Podiatry students get new facilities with simulation rooms

The School of Podiatric Medicine will hire actors to play patients in the 12 new simulation rooms.

Students in the School of Podiatric Medicine will begin using simulation spaces that mimic professional offices in order to improve the way students treat patients in the future.

The school, which is in Chinatown, added 12 examination rooms for more than $1.15 million where hired actors will play the part of patients. Students will be trained beginning January 2018 through Objective Structured Clinical Examinations, a series of exams testing students’ clinical skills like the ability to diagnose and properly interact with patients through standardized tests.

Dr. Khurram Khan, a professor in the department of podiatric medicine who will oversee courses using the simulation rooms, said the OSCE tests and simulation rooms will allow students to better interact with patients.

“Doctors weren’t really empathetic to patients,” Khan said. “They didn’t know how to communicate with patients. They were kind of turning out like robots. So medical schools started this OSCE program where they teach students how…to talk to patients one-on-one and how to break bad news to patients.”

The simulation rooms have cameras and one-way mirrors for instructors to monitor students and their behavior while they examine patients.

Typical exam procedures include monitoring vital signs, checking for nerve loss and asking the right questions to make the proper diagnoses.

“The goal of this kind of instruction is to provide students with instruction that bridges the gap between classroom and professional practice,” Khan said. “This way students can practice on standardized patients in a controlled environment…allowing them to develop their skills in the art of interviewing patients.”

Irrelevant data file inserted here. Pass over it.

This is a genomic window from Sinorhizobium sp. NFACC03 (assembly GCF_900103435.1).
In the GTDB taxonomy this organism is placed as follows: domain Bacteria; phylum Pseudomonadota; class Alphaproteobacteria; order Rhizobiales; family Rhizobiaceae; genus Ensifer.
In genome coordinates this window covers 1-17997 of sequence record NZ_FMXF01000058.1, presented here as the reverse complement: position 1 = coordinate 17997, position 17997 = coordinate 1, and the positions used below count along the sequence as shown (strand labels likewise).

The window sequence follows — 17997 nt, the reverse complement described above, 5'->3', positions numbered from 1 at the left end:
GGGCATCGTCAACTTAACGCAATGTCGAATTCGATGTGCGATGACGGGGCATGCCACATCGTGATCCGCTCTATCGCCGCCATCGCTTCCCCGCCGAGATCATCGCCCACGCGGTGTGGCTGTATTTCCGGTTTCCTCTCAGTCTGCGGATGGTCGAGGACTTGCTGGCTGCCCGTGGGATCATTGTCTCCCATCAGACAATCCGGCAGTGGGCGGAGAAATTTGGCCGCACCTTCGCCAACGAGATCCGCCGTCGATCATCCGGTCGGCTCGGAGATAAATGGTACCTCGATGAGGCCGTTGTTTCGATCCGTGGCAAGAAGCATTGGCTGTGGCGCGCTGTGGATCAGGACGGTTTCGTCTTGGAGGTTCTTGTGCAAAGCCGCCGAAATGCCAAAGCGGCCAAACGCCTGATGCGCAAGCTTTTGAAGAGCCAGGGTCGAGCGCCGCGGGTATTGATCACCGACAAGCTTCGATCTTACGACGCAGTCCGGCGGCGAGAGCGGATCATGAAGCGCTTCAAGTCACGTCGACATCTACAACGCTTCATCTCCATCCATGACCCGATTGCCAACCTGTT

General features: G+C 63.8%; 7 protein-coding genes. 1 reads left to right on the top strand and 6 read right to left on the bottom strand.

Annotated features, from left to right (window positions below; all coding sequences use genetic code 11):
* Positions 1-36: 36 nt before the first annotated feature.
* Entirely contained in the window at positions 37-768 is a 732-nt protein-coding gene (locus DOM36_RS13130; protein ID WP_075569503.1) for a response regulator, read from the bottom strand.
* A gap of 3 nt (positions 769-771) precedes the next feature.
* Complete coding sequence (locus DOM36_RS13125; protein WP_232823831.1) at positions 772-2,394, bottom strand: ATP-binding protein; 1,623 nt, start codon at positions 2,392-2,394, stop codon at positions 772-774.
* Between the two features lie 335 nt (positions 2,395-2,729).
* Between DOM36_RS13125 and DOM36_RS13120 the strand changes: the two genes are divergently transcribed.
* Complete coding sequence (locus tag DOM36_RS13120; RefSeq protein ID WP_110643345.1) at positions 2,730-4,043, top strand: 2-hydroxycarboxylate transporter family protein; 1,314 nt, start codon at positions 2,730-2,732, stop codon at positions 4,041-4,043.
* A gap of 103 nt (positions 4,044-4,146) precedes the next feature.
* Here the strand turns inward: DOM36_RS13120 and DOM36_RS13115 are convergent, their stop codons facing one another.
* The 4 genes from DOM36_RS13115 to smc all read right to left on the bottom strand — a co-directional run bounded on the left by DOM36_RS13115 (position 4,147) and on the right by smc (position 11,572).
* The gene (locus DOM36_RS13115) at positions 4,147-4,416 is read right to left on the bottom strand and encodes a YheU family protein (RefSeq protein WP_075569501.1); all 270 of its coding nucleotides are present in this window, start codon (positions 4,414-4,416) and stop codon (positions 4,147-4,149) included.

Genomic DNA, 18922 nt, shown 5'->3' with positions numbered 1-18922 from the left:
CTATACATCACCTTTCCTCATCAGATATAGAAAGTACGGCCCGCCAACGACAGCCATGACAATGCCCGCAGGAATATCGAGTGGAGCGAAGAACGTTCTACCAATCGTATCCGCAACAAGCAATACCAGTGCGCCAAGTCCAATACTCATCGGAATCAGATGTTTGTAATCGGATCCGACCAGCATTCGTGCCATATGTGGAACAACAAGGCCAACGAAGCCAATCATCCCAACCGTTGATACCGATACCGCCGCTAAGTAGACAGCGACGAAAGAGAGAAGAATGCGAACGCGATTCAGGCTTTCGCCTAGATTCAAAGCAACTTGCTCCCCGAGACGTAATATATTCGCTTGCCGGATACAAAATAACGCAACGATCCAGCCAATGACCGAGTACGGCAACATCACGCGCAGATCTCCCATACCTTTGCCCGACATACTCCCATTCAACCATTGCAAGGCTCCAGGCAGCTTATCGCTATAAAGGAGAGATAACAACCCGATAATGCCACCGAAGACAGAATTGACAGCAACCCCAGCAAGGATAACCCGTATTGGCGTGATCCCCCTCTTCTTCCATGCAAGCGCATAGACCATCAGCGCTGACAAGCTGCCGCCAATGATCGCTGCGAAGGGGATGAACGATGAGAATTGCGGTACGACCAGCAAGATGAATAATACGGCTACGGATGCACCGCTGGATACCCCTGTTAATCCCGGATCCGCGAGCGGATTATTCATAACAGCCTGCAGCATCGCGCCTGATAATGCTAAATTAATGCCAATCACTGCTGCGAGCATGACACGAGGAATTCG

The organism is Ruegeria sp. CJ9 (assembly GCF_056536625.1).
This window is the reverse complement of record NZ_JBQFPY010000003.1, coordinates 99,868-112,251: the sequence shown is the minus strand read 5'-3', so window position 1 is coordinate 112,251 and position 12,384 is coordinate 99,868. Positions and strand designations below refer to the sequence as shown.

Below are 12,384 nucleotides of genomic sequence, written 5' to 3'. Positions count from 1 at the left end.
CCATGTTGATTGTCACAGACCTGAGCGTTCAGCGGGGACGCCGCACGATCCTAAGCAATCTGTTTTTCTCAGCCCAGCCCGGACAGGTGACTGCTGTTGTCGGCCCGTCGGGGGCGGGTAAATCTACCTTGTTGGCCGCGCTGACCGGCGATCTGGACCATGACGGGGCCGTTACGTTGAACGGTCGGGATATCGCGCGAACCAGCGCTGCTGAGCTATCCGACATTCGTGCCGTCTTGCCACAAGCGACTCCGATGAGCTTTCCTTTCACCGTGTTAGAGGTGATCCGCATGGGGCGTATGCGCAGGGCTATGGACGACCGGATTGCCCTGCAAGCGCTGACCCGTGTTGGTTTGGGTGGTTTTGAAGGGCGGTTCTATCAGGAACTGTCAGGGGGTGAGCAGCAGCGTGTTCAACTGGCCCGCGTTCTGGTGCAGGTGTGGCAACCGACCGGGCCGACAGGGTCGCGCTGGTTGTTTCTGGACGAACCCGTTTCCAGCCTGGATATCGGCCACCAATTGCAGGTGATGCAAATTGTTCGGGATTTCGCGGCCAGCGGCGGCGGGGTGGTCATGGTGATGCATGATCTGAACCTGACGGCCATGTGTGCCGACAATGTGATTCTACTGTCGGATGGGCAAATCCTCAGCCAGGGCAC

Raquel Perez, a clinical instructor, trains the actors who are hired from outside the university. She said the use of medical actors in this new space will enhance the curriculum.

“In terms of strict medical skills, [simulations] are usually done with mannequins, but when you need to know if something is painful, and a patient is hesitant to express it, our standardized patients are able to portray what real patients might do in a situation,” she said.

Standardized patients are trained in basic medical diagnostics and are also randomly given traits like trust issues or preconceived notions that affect whether a patient is willing to comply with medical instruction. This technique presents challenges for students to attempt to overcome, she added.

Perez said the standardized patient program is continuously being refined because it can be challenging to standardize medical scenarios.

She said training often requires acting out the medical situations before the scenarios are used in student training so she can change or enhance the actor’s portrayal of a patient.

“So a lot of it is experiential,” Perez added.

Two courses — Fundamentals of Podiatric I and II — will incorporate the new rooms, but the exam rooms could be used in other courses, Khan said. Eventually, students will be able to expand on what they learn in the exam rooms, like practicing wound-care skills.

“There is no limit as to where we can go in the future,” Khan added.

The rooms can also be used by students to discuss and practice proper techniques and other surgical procedures, Khan added.

Before the exam rooms were built, students used examinations rooms at the Foot and Ankle Institute, which is the largest fully functioning podiatry office in the Philadelphia area, and worked with faculty from the School of Podiatry.

But this was ineffective because professors had to be in these professional examination rooms to supervise the student simulations. This took space away from actual patients seeking treatment at the institute and made the simulation less realistic.

Khan said he hopes the room will function as an opportunity to boost students’ confidence.

“Some students are really outgoing, and they can talk to anyone, but some are a little bit shy,” he added. “So this kind of helps us in terms of working with the students who might need more time learning how to ask patients sensitive questions.”

Students will begin using the simulation rooms when the podiatry students are back from their residencies.

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